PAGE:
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Val Nicklay and her husband, Ronald, built Lonnie’s Park near Dent in memory of their son Lonnie, who died in 1981. Carrie Snyder / The Forum

A place for peace: Couple’s memorial park becomes quiet refuge for visitors

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A place for peace: Couple’s memorial park becomes quiet refuge for visitors
Fargo ND 101 5th Street North 58102

DENT, Minn. – Tucked behind Ronald and Val Nicklay’s lake home on West McDonald Lake here lies nearly 3 acres of well-maintained land.

The grass is kept short and neat and the flower beds blooming. A statue of a boy in a cowboy hat greets visitors from a stone formation. Black walnut trees shade the peaceful grounds.

Dozens of gnomes and animal figurines peer out from among the trees, historical buildings and pioneer-era farming equipment.

The Nicklays bought the land in the late 1970s so their son, Lonnie, had a safe place to ride around on his three-wheeler. After he died at age 14 in an accident at their Moorhead home in 1981, it gradually became a memorial park.

“He was an outdoors kind of a kid, and he loved this place so much,” says Val, 73.

The park, complete with a pioneer cabin, jail and doll museum, is Western-themed, which fits Lonnie’s love of all things Western. He’s seen in several photos wearing his trademark hat and boots at the Minnesota State Fair.

“I know he’d be real happy about it,” says Ronald, 75, adding, “He’s forever 14.”

Everything at the park was built by Ronald, who owns RJ Nicklay Cabinets in Moorhead, and his nephew, Tim. Some of the wood came from neighbors’ home projects, the artifacts from auctions and prop sales. The teepee was made by the same company that worked on the “Dances With Wolves” set. A drum Lonnie got on a trip to South Dakota at age 10 is inside.

“They built everything by hand, a little at a time,” Val says of her husband and nephew.

Tim’s fiancée, LaDawn Turner, does the landscaping and flowers. Swiss chard, tomatoes and carrots sprout from Ronald’s vegetable garden.

The Nicklays accept donations to help pay for upkeep but keep their park free and open to the public except during the winter. They encourage and delight in visitors.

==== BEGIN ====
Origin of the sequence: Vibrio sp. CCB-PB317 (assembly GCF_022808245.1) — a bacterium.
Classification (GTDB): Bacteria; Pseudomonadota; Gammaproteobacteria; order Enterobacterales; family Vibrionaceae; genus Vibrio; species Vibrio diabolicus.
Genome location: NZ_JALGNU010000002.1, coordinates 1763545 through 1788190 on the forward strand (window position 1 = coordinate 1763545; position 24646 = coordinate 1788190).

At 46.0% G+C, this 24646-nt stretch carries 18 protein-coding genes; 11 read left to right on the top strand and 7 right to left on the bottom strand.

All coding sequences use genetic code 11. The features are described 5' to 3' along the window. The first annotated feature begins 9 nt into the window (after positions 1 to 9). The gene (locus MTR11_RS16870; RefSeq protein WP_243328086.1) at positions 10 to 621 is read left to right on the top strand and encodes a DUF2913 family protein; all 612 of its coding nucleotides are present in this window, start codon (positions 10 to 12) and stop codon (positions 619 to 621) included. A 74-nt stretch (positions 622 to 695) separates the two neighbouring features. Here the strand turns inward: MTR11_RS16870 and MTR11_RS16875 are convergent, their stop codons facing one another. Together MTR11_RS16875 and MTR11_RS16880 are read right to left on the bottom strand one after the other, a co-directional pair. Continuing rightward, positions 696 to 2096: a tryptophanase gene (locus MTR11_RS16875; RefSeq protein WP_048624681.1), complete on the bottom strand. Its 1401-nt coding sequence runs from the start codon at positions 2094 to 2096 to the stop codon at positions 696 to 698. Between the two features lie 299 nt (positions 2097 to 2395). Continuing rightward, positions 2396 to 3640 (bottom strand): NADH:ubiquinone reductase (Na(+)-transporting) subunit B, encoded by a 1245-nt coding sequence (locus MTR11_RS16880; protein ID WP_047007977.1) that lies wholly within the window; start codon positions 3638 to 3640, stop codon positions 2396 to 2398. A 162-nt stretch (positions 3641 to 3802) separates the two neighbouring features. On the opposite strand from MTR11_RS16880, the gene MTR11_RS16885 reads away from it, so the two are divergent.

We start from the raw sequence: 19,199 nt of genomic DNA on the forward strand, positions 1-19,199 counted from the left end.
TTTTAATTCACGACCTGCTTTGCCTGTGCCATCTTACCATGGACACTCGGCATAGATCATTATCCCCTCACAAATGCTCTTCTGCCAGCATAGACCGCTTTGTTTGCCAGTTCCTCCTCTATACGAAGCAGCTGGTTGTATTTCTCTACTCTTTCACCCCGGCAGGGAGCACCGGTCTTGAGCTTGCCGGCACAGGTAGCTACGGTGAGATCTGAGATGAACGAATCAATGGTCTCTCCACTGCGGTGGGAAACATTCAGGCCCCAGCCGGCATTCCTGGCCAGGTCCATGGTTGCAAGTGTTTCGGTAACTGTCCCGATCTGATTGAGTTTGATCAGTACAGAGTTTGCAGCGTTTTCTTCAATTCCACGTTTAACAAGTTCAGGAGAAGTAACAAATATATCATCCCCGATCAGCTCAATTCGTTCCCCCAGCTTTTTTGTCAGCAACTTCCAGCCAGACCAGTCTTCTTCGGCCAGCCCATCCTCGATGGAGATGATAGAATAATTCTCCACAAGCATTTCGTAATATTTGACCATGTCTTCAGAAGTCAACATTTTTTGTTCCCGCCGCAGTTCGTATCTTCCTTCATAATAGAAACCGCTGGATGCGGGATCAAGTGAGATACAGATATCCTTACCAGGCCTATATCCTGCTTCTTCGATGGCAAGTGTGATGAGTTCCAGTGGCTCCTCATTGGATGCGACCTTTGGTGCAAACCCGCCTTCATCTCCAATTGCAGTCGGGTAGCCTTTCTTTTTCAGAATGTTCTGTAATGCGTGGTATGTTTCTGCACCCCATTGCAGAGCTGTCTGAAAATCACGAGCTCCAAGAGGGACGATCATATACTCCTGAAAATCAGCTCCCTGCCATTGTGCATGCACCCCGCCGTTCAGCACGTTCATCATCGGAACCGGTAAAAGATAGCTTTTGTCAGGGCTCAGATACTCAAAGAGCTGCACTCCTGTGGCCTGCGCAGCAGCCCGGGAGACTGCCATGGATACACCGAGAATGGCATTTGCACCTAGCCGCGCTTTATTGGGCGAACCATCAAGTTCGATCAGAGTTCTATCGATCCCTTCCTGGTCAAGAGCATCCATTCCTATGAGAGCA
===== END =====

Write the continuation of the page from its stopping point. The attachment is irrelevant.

“The first thing my husband does when he comes out here is check the guest book to see who’s been here,” Val says. “You can do all you want, you can have everything like this, but if nobody comes, what good is it?”

Lonnie’s Park is even free to use for events like weddings, family reunions or picnics. It was used for a lakes association meeting this past weekend.

Val estimates that 20 to 25 couples, including Lonnie’s older sister, Kim, and her husband, have said “I do” on their grounds. Tim and his fiancée plan to marry there this September.

Every year, the Nicklays hold a picnic in Lonnie’s honor. This year’s event drew about 175 people.

“It’s amazing that that many people would come down and spend time with us at Lonnie’s Park,” Ronald says. “It really makes me feel good to know that people care.”

Others use the park in memoriam, too. The picnic shelter was built by employees of Fargo-based Northland Truss Systems in honor of their owner, Rick Pierce. Trees marked by little plaques for other loved ones are scattered throughout.

On display inside the shelter is a poem left at the park 15-20 years ago from a mystery visitor who signs the guest book “MJ” every year.

Ronald and Val want to add a chapel and other buildings, but those plans are on hold for now.

“I really feel good about having it and doing what I do,” Ronald says. “I wish that my health was a little better so I could get some of this stuff done faster, but you gotta take what God gives you.”

If you go

What: Lonnie’s Park memorial park with historical buildings

When: Anytime except during the winter

Where: 43670 338th Ave., Dent, Minn.

Info: Call Val Nicklay at (701) 238-4181 for more information.

Meredith Holt

Meredith Holt is a Forum features reporter whose topics of interest include women's issues, social issues and mental health. You can read her twice-monthly column on health and fitness, weight loss (and gain) and body image in VarietyShe also does page design and copy editing, which she did for six years prior to joining the features staff in March 2012.

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